Hiatal hernia is an anatomic disorder in which portions of the stomach go through the opening in the diaphragm into the chest. This can cause not only symptoms associated with GERD such as heartburn and pain, but also symptoms of having the stomach up in the chest such as getting full after eating small amounts of food or becoming short of breath. Patients often turn to surgery as an option when the symptoms from the hiatal hernia impact their daily life.
The diagnosis is typically made initially with EGD. There are different degrees of hiatal hernia ranging from a small amount of the stomach to all of the stomach in the chest. The goal of surgery is to bring the stomach back down into the abdomen and place a barrier between the esophagus and the stomach.
In order to provide the best surgical outcome, we obtain the following studies to determine the patient’s anatomy, the esophageal function and the relationship between the patient’s symptoms and the amount of acid coming up to the esophagus:
- Esophagram—This study is performed by a radiologist. The patient drinks barium under an X-ray, which highlights the anatomy of the esophagus and stomach.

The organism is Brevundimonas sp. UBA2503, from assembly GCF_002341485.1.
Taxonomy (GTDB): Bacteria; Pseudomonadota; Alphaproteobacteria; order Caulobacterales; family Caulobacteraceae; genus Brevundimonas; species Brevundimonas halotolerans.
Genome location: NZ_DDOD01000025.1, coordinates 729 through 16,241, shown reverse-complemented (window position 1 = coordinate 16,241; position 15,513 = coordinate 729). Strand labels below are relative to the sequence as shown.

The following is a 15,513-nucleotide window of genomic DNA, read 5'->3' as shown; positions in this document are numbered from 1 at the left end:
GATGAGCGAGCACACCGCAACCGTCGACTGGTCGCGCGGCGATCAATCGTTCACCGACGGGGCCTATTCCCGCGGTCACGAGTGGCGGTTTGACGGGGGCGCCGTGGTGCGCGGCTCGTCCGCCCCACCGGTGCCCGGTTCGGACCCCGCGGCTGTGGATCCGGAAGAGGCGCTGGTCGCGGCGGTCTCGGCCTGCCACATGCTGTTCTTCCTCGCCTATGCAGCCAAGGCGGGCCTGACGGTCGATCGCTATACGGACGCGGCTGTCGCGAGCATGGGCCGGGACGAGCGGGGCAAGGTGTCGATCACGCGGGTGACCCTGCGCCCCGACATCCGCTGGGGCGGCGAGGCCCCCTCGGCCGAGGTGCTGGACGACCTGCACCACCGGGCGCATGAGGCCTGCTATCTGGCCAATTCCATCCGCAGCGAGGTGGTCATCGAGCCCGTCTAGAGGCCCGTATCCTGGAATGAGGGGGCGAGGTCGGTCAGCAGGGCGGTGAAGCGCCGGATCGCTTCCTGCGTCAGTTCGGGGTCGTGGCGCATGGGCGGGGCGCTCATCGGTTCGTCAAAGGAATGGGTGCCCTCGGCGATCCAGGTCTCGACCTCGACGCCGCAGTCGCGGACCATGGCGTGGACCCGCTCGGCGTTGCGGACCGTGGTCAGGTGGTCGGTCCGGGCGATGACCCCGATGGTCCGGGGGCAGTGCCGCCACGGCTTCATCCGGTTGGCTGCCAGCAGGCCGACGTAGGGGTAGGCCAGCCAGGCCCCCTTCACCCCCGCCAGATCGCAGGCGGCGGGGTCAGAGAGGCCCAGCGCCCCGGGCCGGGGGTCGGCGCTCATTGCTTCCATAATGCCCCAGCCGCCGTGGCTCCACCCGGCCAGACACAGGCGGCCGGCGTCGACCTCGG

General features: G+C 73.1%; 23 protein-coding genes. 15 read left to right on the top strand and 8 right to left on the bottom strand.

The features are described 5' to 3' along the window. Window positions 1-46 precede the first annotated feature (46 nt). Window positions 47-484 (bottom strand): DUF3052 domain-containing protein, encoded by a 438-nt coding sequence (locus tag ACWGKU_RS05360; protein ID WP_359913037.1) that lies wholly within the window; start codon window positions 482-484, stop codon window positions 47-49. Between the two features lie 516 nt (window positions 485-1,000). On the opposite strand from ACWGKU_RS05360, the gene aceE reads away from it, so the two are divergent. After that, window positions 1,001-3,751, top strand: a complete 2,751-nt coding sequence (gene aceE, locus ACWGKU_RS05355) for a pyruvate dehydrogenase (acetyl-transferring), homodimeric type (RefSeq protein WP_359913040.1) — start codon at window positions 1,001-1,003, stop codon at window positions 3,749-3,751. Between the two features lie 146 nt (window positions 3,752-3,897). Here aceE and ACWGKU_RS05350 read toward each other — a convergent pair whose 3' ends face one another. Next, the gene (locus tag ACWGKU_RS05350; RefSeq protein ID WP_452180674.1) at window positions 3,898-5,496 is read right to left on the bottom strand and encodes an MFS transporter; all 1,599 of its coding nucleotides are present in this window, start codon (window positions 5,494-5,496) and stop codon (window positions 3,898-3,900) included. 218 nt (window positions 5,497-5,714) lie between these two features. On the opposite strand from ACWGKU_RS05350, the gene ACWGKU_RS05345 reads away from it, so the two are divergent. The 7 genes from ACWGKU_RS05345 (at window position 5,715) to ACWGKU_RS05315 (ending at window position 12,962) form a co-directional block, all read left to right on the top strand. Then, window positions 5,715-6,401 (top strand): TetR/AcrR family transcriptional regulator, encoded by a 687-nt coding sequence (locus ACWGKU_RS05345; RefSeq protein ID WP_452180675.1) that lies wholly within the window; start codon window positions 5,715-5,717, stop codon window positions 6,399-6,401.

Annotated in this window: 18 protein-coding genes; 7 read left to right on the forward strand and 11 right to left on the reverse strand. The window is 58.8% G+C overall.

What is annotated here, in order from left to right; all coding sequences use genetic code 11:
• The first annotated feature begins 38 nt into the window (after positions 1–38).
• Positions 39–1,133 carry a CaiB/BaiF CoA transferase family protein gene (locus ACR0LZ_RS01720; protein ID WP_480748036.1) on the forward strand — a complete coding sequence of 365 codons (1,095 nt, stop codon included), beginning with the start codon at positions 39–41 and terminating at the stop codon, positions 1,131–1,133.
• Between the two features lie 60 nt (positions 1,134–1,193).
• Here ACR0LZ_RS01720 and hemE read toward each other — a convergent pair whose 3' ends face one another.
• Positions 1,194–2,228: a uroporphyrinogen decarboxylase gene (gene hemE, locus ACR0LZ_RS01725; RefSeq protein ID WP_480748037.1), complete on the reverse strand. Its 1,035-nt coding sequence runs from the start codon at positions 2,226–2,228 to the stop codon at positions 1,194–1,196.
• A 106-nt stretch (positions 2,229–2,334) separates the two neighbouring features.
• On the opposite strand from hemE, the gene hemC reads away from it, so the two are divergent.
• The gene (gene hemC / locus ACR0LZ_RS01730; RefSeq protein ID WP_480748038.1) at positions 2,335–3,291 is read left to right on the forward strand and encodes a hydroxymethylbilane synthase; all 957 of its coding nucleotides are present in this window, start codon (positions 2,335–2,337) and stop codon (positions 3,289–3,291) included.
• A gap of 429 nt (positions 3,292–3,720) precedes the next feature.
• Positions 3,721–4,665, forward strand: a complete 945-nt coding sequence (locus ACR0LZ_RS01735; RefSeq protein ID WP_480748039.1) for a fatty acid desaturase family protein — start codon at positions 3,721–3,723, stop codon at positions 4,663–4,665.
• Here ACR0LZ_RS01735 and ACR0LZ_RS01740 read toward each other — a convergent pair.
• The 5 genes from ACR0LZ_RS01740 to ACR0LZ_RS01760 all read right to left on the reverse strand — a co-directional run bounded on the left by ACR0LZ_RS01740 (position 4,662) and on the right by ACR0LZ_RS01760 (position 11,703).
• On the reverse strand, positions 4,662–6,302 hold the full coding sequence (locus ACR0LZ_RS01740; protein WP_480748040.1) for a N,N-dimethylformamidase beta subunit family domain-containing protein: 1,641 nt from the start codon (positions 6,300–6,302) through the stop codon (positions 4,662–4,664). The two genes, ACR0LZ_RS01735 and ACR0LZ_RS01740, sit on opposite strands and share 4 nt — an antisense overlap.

- Manometry—This study is performed in a GI lab. A small probe is placed in the esophagus through the nose. The patient swallows with the probe placed in the esophagus that provides information about esophageal function
- 24 hour pH impedance—This study is performed in a GI lab. A small probe is placed in the nose. The patient wears the probe for 24 hours. During that time, the patient keeps a journal of all of the symptoms. The record of the symptoms and the amount of acid that comes up to the esophagus during the study provides the degree of esophageal reflux.
These studies allow us to advise patients about the best surgical option and the degree of success with surgical treatment of hiatal hernia. All of the options include hiatal hernia repair but there are three different ways to create a barrier:
- Nissen fundoplication
- Toupet fundoplication